Frequently Asked Questions
What to do about a high bill?
By calling one of our Customer Service Associates (505-599-1353) regarding a high utility bill for your home or business, your electric/water usage histories will be reviewed. With your assistance, the cause(s) may be identified. If deemed necessary, a work order will be processed to send for a reread to verify the accuracy of the most recent meter reading on the contested bill. When a reading is determined to be in error, a corrected bill can be sent to replace the bill in error. Note that when a meter is over or under read, the next month’s correct reading will automatically compensate for the initial reading error since home and most business meters are never turned back to “0” (similar to your car odometer). If your reading is verified to have been read correctly, then staff will refer you to the utility’s energy auditor at 505-599-1163. At no charge, the energy auditor can come to your home or business and help you determine where your electricity is going by inventorying your electric appliances and equipment and comparing his findings with your billed usage. By working together, the calculated electric usage from the audit inventory should be in the proximity of your billed usage. He will bring copies of your electric usage and billing histories for your files to examine patterns of seasonal usage. As an added tool for finding out if an appliance (i.e. refrigerator, water bed) is using too much power, an Energy Testing Meter can be left with the customer upon request to monitor its usage.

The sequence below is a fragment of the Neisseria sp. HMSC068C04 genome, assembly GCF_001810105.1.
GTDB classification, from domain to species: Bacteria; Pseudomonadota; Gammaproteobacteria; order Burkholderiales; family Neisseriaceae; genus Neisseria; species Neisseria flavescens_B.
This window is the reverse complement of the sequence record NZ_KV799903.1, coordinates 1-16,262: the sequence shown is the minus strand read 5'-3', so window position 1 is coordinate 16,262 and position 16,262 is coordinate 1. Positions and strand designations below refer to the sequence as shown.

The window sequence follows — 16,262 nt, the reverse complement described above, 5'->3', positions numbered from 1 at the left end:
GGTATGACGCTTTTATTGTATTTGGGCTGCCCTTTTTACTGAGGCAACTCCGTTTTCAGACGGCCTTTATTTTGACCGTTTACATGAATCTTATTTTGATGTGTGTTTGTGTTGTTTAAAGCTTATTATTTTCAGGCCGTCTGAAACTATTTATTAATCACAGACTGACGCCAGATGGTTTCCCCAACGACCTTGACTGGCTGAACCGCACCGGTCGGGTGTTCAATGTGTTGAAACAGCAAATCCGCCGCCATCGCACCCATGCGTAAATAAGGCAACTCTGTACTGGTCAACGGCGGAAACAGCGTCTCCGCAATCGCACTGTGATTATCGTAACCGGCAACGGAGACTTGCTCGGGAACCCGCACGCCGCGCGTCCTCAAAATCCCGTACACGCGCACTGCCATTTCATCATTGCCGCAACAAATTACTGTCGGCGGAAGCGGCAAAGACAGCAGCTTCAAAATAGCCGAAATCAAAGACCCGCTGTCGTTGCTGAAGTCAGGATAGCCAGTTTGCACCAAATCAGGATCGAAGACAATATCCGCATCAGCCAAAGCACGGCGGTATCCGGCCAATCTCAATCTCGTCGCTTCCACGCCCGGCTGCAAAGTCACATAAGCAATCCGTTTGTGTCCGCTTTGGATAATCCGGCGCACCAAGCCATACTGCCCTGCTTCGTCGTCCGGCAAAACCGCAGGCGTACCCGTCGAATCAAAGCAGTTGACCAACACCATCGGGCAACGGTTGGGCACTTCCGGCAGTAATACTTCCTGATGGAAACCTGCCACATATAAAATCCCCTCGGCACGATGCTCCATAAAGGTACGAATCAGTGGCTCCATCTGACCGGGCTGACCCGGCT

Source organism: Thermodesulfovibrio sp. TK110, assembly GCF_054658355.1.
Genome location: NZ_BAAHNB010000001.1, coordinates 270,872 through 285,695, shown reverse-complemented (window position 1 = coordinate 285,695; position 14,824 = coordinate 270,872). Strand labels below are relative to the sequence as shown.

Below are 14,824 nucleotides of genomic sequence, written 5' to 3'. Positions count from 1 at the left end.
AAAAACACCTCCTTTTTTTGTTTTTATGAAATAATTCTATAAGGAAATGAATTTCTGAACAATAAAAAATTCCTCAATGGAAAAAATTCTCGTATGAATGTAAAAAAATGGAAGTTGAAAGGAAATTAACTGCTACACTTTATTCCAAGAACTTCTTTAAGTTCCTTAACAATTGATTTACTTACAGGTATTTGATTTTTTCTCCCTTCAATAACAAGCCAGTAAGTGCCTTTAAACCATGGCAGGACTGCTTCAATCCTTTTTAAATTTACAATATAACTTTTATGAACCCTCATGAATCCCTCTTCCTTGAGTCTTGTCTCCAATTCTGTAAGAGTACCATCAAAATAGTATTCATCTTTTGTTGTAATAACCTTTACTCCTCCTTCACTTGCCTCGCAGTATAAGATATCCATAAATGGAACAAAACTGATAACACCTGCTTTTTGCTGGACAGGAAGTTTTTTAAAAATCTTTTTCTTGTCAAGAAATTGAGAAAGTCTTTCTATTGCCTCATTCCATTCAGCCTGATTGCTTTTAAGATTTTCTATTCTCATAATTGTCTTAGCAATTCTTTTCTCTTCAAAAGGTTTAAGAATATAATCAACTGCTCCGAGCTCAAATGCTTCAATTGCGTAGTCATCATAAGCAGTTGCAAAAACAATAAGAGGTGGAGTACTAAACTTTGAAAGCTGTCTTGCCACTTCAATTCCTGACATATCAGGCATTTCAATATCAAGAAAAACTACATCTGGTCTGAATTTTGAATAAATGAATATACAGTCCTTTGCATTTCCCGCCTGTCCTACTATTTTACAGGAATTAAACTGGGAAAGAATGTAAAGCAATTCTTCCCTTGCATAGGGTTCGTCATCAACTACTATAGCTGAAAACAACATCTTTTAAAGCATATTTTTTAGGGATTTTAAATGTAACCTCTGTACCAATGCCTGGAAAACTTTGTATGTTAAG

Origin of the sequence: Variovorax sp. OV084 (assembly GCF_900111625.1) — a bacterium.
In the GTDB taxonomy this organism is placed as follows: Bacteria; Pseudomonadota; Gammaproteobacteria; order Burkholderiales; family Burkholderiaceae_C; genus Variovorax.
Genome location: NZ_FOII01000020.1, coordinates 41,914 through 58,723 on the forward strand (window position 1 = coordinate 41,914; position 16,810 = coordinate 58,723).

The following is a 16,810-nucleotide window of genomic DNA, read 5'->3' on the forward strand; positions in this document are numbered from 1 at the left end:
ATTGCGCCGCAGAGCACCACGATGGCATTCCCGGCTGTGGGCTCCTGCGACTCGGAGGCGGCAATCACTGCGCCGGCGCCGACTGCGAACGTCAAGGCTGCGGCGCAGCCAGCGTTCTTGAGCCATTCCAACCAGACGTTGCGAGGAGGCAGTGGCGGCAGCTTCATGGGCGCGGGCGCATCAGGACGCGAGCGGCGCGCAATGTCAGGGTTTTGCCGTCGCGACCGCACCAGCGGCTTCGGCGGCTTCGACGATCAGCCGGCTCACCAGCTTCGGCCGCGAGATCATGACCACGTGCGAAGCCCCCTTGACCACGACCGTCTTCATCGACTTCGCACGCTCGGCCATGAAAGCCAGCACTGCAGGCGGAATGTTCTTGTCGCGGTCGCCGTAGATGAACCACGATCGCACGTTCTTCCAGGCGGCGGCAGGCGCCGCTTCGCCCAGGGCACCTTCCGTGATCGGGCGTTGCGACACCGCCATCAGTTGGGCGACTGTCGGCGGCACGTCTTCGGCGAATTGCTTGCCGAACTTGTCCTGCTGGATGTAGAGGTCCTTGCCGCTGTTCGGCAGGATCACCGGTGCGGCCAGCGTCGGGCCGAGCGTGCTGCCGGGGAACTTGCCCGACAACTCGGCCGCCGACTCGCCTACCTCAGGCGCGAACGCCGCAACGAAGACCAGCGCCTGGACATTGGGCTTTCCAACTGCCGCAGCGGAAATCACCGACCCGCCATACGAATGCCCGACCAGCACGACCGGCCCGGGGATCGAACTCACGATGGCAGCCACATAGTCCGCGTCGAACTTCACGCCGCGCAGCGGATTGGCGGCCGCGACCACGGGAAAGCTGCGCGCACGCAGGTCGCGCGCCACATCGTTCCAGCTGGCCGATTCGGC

What is the “Power Cost Adjustment” on my bill?
The Power Cost Adjustment (PCA) was established in the early 1980’s to allow electric utilities to pass on unusual cost swings in fuel and other variable expenses without the need to continually change rate schedules. The PCA can be negative (cost credits to customers), zero, or positive. For several years, a positive PCA has been necessary due to the large distortion in purchased power costs, which resulted primarily from the California deregulation experiment.
What is the “Demand Charge”?